On Aug. 9, Lenny, her husband Morty and several guides arrive at the Temple Oheb Shalom parking lot at 6 a.m. to stock two rumbling motor coaches with hot coffee, breakfast and mid-morning munchies. Departure is at 7 a.m. sharp. Lenny will ride one bus to New York and take the other home, so everyone gets a piece of her.
Before the bus hits the Beltway, the party's on. Say good morning to your neighbors, commands Gay Greenbaum, lead guide for Bus No. 2.
Like flight attendants in overdrive, Mrs. Greenbaum and two other beaming guides get to work, plying revelers with coffee, muffins, bagels, butter, cream cheese, juice, yogurt, chocolate-covered apricots, pretzels dipped in chocolate, cereal bars, hard candies, breath mints.
Several of Baltimore's most visible movers and shakers are on board today. There's Carole Sibel, fund-raiser extraordinaire for the Baltimore School for the Arts, AIDS services and the Baltimore Zoo. Once upon a time, Ms. Sibel was Lenny's co-counselor at Camp Holiday, where they taught theater arts. Long ago, the two women also performed "Guys and Dolls" on local stages. "People paid to come to see who would die first," Lenny reminisces.
Mary Garfield is on the bus, too. She took her first Diversions trip after her husband, Leon, died last year. The couple ran Lee's Ice Cream together. Aware that Mrs. Garfield was traveling solo, the Diversions guides made sure she had a lunch invitation and didn't feel awkwardly alone. "They watched out for me," Mrs. Garfield says.
And there's Ansela and Michael Dopkin, the Classic Catering People. Mrs. Dopkin remembers an early Diversions excursion to New York. Lenny's customers had already seen "Evita," inspected a body jewelry exhibition and visited a florist when the bus broke down. "Like the Pied Piper," Morty Shapiro led everyone through the streets of Greenwich Village to see a vaunted blues singer, Mrs. Dopkin remembers. She didn't get home until 3 a.m.
Lenny's hyperpromotions and uproarious monologues are as much a part of the Diversions experience as the food, the pampering, the good seats. "Wait until she gets on the bus and starts selling [other trips]," Mrs. Dopkin says eagerly.
Meanwhile, it's time for the trivia quiz. Passengers must identify 30 photos of bearded and mustachioed celebrities and public figures, from Thurgood Marshall to Kurt Cobain. It is a raucous contest, pitting passengers against one another in a mock cut-throat battle. Carole Sibel wins. "She always wins," another passenger grouses good-naturedly.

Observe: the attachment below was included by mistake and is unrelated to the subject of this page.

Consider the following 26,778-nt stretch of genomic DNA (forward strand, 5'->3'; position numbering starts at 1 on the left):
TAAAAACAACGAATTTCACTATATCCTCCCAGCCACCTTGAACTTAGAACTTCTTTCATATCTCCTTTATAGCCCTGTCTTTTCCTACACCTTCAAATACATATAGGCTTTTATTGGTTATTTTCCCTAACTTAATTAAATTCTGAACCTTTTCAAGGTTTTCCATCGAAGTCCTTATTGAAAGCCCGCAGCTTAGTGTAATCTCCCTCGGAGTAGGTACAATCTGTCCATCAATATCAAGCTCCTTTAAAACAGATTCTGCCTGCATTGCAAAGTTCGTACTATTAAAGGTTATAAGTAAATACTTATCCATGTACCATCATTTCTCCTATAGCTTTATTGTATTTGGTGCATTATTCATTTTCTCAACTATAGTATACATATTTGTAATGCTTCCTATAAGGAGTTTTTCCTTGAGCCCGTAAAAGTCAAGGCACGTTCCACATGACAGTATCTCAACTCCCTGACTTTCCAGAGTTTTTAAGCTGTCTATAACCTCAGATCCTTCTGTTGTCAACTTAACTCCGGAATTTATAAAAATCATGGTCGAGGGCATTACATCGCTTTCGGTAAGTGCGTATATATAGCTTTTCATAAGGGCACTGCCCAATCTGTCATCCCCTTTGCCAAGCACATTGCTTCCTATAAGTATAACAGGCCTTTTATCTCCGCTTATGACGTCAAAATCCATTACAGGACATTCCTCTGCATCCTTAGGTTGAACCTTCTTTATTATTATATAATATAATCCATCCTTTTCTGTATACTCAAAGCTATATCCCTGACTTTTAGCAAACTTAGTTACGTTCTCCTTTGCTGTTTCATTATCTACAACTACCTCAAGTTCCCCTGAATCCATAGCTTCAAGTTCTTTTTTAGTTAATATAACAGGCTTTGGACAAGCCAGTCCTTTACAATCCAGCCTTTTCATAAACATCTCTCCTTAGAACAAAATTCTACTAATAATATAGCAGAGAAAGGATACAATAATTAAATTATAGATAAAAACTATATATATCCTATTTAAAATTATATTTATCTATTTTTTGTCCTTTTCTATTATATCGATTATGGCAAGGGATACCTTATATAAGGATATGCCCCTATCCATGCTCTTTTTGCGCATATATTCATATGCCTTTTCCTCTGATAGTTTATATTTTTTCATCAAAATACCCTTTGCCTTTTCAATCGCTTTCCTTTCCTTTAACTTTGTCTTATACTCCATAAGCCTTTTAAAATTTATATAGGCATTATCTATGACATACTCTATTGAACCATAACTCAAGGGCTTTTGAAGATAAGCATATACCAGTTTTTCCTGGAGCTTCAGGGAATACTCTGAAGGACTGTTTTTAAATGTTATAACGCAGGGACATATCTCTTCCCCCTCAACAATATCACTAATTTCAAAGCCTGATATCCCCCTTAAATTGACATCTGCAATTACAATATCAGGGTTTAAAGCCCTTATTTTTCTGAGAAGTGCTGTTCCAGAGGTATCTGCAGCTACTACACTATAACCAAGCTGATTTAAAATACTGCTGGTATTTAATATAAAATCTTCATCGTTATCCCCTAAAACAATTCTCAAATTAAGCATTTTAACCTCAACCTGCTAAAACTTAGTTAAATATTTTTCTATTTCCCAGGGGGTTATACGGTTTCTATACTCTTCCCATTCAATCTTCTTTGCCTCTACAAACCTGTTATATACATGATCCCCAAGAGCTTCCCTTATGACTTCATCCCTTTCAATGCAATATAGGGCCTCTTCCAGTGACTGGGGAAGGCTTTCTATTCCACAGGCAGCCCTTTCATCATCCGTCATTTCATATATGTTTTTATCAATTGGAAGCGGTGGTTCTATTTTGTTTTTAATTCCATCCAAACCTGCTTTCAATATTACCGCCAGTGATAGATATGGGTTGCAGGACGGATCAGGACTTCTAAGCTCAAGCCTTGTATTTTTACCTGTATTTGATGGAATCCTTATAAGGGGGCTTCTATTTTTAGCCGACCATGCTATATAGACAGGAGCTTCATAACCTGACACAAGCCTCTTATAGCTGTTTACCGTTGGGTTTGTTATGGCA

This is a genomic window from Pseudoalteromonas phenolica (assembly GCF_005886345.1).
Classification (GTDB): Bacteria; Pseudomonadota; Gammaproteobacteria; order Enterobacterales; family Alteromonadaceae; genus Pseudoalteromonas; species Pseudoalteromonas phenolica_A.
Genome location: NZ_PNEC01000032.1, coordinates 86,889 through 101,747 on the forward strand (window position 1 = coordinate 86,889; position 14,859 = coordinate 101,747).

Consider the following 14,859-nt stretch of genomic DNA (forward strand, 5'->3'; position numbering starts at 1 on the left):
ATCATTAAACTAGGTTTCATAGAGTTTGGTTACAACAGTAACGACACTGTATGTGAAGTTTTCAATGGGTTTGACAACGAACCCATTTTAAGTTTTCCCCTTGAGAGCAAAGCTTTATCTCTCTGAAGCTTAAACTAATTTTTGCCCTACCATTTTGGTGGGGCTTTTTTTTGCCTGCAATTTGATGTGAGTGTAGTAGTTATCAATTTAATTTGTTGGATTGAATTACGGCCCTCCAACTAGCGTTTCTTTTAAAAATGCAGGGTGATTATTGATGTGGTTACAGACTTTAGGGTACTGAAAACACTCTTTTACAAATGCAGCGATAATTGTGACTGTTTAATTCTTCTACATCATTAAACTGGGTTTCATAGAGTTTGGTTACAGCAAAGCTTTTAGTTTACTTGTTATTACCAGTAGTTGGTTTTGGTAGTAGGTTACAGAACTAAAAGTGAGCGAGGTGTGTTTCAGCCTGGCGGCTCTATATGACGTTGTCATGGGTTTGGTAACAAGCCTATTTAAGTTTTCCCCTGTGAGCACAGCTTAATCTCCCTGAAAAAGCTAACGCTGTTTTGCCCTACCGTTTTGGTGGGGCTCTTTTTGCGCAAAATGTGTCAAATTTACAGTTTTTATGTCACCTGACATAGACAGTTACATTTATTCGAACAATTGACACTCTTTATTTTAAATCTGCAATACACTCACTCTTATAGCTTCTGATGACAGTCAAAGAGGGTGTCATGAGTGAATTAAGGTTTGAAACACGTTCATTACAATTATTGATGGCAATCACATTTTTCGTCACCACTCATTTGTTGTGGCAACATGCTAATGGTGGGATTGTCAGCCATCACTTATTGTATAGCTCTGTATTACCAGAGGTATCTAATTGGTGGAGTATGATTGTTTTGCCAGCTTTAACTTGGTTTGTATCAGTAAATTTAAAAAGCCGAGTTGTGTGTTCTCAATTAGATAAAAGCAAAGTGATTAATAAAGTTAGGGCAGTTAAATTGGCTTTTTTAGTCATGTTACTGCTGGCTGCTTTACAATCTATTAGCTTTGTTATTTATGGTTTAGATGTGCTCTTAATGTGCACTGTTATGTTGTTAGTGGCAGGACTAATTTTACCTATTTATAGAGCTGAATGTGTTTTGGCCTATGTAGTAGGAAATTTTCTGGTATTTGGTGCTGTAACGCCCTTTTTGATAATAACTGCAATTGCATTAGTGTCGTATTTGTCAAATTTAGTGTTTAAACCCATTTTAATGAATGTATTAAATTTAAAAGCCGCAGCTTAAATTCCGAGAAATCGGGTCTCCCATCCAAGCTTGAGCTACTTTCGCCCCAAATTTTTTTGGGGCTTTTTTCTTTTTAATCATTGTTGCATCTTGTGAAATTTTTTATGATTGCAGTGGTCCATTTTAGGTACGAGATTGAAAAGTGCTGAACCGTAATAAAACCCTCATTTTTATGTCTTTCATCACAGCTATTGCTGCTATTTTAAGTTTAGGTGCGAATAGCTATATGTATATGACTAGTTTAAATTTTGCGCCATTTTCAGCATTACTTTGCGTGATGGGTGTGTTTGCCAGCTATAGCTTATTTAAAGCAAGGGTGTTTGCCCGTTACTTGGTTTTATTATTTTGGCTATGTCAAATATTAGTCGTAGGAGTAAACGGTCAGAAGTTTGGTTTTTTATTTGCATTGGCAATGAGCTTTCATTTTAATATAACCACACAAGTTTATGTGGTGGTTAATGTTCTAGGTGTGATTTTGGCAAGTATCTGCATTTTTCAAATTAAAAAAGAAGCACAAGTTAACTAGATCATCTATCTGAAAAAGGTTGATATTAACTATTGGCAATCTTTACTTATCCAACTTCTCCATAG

Around 10:30 a.m., the bus enters the Holland Tunnel to the strains of Frank Sinatra's "New York, New York" over the intercom. Passengers disembark at Saks Fifth Avenue, the new Barney's, Polo Sport and the Whitney Museum. They are on their own until show time.
Lenny disappears. She has work to do and won't let a reporter tag along. She'll spend the day buying theater tickets for her guides, meeting with Helmsley Hotel representatives, getting better seats for Anne Meara's "After-Play," and checking out a place downtown where you can buy great-looking imitation Chanel and Coach bags.
She cultivates a deliberate air of mystery concerning her reconnaissance. But chances are Lenny will return with stories galore. Like the time she bumped into a Broadway hotshot and talked him into $450,000 worth of orchestra tickets for the first six months of "Miss Saigon's" New York run.
And how she insisted that actress Jennifer Grey not renege on a commitment to speak to a Diversions audience following her performance in "Twilight of the Golds" at the Kennedy Center. Or how she finessed 13 buses to the Barbra Streisand concert at the USAir Arena. And how a Diversions tour group got into the Holocaust Museum before it was open to the public.
She's got contacts, she's got cache, she's got clout -- that's what she wants you to know.
A good idea
Lenny came of age when most young women, if they finished college at all, went on to teach. A business career was not an option, she says. After graduating from Goucher, she won a Ford Foundation fellowship that paved the way to a master's in education at Goucher.
Lenny's urge to organize expeditions struck early. As a sixth-grade teacher at Wellwood in 1959, Lenny organized a three-day trip to Colonial Williamsburg, which was "unheard of in those days," says Ellie Feldman, a Diversions guide who was a student in that pioneering class. The trip became a county-wide school tradition for sixth-graders.
Later she taught English and drama at Roland Park Country School until "every blue uniform began to look alike." Her own children, Tammy and Andrew, left for college in the mid-1970s. She was restless. For a time, she operated a home-based food co-op but that "dropped by the wayside," Lenny says.